Around the world, landowners enhance wildlife habitat, clean water, and provide recreational opportunities. This issue of PERC Reports features stories of private conservation in the public interest.
What changes are needed to help make California’s water supplies more sustainable over the long term and better able to respond to periods of drought? Reed Watson joined a panel of experts offering policy recommendations in The Environmental Forum.
...the first thing to do is stop digging.
Reed Watson, Scott Wilson
Congress should stop acquiring more federal land for the park system and start maintaining what we’ve already got.
Using the LWCF to acquire land—without first addressing the billions of dollars in deferred maintenance on the existing federal land—will threaten the ecological health, public accessibility and economic productivity of these precious lands.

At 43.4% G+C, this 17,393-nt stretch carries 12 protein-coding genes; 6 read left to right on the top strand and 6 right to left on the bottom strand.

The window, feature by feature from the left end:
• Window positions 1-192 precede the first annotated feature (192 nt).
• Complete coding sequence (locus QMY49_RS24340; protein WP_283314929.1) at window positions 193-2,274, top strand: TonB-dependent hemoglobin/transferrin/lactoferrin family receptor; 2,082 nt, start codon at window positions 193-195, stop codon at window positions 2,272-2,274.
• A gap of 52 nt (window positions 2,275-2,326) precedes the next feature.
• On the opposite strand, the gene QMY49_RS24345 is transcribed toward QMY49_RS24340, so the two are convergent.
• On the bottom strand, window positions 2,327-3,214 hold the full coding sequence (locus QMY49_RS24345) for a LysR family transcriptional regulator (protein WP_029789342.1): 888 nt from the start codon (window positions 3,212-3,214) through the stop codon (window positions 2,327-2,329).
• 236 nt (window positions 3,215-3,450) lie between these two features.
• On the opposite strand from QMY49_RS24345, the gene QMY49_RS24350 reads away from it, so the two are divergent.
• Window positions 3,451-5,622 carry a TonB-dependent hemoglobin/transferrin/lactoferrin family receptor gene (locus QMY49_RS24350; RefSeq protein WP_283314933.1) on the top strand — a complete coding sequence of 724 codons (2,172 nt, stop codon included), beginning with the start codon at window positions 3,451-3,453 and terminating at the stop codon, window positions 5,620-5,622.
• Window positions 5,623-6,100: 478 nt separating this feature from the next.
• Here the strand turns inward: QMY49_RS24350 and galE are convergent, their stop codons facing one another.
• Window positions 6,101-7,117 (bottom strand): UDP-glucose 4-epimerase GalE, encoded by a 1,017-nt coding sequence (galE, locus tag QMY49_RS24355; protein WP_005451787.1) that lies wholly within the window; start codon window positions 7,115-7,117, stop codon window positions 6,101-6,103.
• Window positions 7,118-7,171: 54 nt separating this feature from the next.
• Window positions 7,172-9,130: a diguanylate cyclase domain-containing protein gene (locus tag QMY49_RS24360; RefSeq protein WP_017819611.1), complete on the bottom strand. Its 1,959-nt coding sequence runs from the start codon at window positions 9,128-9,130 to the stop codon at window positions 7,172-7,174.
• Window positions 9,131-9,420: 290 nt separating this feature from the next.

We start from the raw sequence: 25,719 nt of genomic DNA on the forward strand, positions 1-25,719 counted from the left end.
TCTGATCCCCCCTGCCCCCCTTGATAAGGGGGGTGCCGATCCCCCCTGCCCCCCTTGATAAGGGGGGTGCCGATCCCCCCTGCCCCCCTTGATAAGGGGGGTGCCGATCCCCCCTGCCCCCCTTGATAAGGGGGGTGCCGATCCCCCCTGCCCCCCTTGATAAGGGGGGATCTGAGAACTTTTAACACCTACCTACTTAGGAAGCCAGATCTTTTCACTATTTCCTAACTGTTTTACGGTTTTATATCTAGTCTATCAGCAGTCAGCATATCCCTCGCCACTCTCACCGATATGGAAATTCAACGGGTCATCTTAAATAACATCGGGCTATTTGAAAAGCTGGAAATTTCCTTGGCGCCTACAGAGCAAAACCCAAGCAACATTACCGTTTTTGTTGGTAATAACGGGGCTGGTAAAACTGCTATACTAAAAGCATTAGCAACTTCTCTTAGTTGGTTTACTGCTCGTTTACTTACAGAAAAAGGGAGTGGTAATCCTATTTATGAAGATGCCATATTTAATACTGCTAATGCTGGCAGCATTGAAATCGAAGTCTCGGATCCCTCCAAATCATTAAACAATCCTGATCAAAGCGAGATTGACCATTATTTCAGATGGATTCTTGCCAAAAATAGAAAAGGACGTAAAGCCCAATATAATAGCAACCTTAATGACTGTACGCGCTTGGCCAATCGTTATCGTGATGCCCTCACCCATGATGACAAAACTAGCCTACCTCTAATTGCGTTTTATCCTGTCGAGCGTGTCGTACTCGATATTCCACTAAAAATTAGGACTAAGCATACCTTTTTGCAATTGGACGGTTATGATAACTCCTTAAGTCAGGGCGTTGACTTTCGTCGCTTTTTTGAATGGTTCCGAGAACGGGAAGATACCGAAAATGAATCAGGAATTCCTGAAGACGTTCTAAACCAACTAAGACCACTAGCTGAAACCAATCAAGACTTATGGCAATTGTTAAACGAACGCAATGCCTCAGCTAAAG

As free market environmentalism becomes more mainstream, PERC continues to evolve.
In the Wall Street Journal, Gary Libecap and Robert Glennon discuss the West's outdated water laws. A policy overhaul, they argue, would allow efficient water markets and reward conservation.
Trampling the property rights of beachfront landowners in the name of public access is no way to encourage beach conservation.
Terry Anderson, Gary Libecap
Environmental Markets is the inaugural book in Cambridge Studies in Economics, Choice, and Society, a new interdisciplinary series of theoretical and empirical research focusing on individual choice, institutions, and social outcomes.